Monday, March 31, 2014  SUBSCRIBE   
Analysis: Law shields research from raiders
Mississippi lawmakers have extended trade-secret protections to universities and community colleges by exempting materials tied to any commercial, scientific or technical research from the state's Open Records Act before the research is published. Gov. Phil Bryant signed House Bill 116 on March 19. It becomes law July 1. Rep. Nolan Mettetal, chairman of the House Universities and Colleges Committee and author of the bill, said the loophole in the public records law was closed because companies have at times used public-records requests to try to obtain details of research underway at colleges. David Shaw, vice president for research and economic development at Mississippi State University, says he and other academics had thought research already was offered protection under the existing law. "We believe it was purely an oversight. It had not come to our attention until last year when we saw in some trade publications that the issue was being raised in other states. When we saw it, we decided we needed to be proactive in protecting our people," Shaw said.
Starkville roundtable meeting held
The quarterly roundtable is more than just a meet and greet where local officials get together for a luncheon. It was a chance for leaders to share some of the good things that are going on in the Starkville-Oktibbeha County area right now. There was certainly exciting news to report at Friday's meeting. Mississippi State President Mark Keenum was on hand to update everyone on the new construction at Mississippi State. "We've completed, in the last five years, about $240 million in capital improvements and new facilities on our campus. And we currently have underway over $200 million in new projects," Keenum said.
Ceremony set Monday for SMART shuttle system
A ceremony is being held Monday for expanding the Starkville-Mississippi State University Area Rapid Transit system. The ceremony is being held at the Palmeiro Center on the Mississippi State campus. Mississippi State President Mark Keenum says in a news release that the new service represents an expansion of an earlier shuttle system that primarily was focused on the MSU campus.
In Mississippi, Medicaid patients struggle to find doctors
In the land of the poorest poor, less than half of Mississippi's primary care physicians are willing to see new Medicaid patients. In contrast, nationally more than two-thirds of doctors open their doors to new Medicaid patients. "Everything else is moot if you can't get to a primary care physician," said Mississippi State University social science professor Ronald Cossman, who along with others conducted a study of health care access in the Magnolia State.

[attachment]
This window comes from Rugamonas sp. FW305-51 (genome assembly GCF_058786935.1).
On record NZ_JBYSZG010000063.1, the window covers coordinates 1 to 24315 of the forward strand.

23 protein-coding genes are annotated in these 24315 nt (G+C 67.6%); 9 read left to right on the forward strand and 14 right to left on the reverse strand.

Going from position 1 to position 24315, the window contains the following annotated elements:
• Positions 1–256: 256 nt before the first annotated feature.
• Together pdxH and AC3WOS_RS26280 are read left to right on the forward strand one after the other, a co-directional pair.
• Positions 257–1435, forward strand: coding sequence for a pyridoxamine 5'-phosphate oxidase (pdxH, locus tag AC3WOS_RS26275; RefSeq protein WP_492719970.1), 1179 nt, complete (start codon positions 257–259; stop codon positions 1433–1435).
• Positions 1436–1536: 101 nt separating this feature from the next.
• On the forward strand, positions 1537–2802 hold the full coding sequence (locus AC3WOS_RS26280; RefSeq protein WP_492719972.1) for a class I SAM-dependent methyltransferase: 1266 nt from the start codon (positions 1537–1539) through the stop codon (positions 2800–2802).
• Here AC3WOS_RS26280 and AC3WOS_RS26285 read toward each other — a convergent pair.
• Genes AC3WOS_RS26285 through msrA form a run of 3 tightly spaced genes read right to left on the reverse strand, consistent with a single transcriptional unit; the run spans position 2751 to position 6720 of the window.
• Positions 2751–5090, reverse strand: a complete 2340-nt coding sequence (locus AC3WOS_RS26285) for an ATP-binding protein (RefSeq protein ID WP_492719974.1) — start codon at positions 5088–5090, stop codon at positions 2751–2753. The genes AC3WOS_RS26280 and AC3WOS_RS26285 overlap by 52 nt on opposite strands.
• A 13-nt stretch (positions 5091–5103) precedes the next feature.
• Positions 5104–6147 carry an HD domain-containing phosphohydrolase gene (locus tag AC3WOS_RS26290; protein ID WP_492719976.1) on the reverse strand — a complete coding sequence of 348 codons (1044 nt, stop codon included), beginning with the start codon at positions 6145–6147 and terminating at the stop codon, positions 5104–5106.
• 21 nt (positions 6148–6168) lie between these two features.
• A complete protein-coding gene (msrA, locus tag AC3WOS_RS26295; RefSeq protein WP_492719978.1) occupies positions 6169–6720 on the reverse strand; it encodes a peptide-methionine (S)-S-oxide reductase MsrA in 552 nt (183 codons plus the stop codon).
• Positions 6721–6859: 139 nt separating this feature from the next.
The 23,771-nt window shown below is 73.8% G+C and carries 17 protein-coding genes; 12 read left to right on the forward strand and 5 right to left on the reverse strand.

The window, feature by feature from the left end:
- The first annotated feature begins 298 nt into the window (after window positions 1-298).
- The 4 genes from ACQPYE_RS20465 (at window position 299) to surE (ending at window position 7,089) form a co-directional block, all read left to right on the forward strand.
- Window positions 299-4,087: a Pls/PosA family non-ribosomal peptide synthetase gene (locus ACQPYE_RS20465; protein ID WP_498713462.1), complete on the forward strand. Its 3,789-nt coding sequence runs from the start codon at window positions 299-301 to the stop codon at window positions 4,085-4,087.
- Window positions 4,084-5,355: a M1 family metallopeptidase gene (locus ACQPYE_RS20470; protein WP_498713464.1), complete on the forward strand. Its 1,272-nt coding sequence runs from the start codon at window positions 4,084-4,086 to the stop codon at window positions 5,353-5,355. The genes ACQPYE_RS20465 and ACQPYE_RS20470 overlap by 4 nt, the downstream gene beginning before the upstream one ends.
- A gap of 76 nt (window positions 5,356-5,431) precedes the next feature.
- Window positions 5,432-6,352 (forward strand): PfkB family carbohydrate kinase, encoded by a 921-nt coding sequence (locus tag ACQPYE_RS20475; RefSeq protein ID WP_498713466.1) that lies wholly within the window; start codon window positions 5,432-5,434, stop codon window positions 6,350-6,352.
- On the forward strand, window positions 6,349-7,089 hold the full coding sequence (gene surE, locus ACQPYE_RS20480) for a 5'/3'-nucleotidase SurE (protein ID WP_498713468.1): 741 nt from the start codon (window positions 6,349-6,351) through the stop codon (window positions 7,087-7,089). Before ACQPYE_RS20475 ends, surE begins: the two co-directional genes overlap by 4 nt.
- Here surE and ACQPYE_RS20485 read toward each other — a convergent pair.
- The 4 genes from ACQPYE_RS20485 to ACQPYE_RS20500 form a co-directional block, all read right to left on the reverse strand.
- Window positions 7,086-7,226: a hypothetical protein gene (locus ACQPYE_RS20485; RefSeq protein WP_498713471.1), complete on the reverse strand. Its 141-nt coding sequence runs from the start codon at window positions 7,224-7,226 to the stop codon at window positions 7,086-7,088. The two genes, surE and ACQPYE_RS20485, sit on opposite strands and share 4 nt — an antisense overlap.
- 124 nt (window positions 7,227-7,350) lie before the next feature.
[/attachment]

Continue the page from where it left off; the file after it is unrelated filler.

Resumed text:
2014 Diversity Awards Held at Mississippi State University
They encourage acceptance and embrace diversity. Friday, they were awarded for making a difference on the Mississippi State campus. MSU President Dr. Mark Keenum named the recipients of the 2014 Diversity Awards at a ceremony Friday afternoon. "It allows everyone to know that Mississippi State is inclusive, not only with race, but with gender and other elements of diversity here at Mississippi State," says Alexander Washington. Washington is the vice chair for the President's Commission on the Status of Minorities.
Best Practices in Datacenter Cooling
The High Performance Computing Collaboratory (HPC2) at Mississippi State University is boosting its high-performance computing capabilities with the installation of "Shadow," a Cray CS300-LC liquid-cooled cluster supercomputer. The HPC2 is a coalition of member centers and groups that share a common core objective of advancing the state of the art in computational science and engineering using high performance computing. By eliminating the need for a new chiller system, MSU reduced capital infrastructure and operational costs and freed up more resources for increased computational capabilities.
Starkville Girl Scouts Learn about Chemical Engineering
Starkville Girl Scouts are taking a break from cookie sales to earn a new badge. Several troops partnered with the chemical engineering program at Mississippi State University to help the girls earn a merit badge. Scouts learned about heat exchange, solar energy and robotic engineering.
Cold weather slowed winter wheat, but crop should thrive
This year's cold winter slowed wheat growth so the late-March freeze across much of Mississippi probably did not cause major damage to the state's wheat crop. Erick Larson, grain crops agronomist with the Mississippi State University Extension Service, said most wheat across the state had not reached a growth stage where it would have been sensitive to freezing temperatures when the cold returned on March 26. "We had a lot colder than normal winter, so we didn't get as much growth on our wheat as usual, and that worked out to be a good thing," Larson said. "Often by late March, we have wheat approaching heading stage, when it is very vulnerable to freeze, but this year, most wheat has several weeks to go before that stage."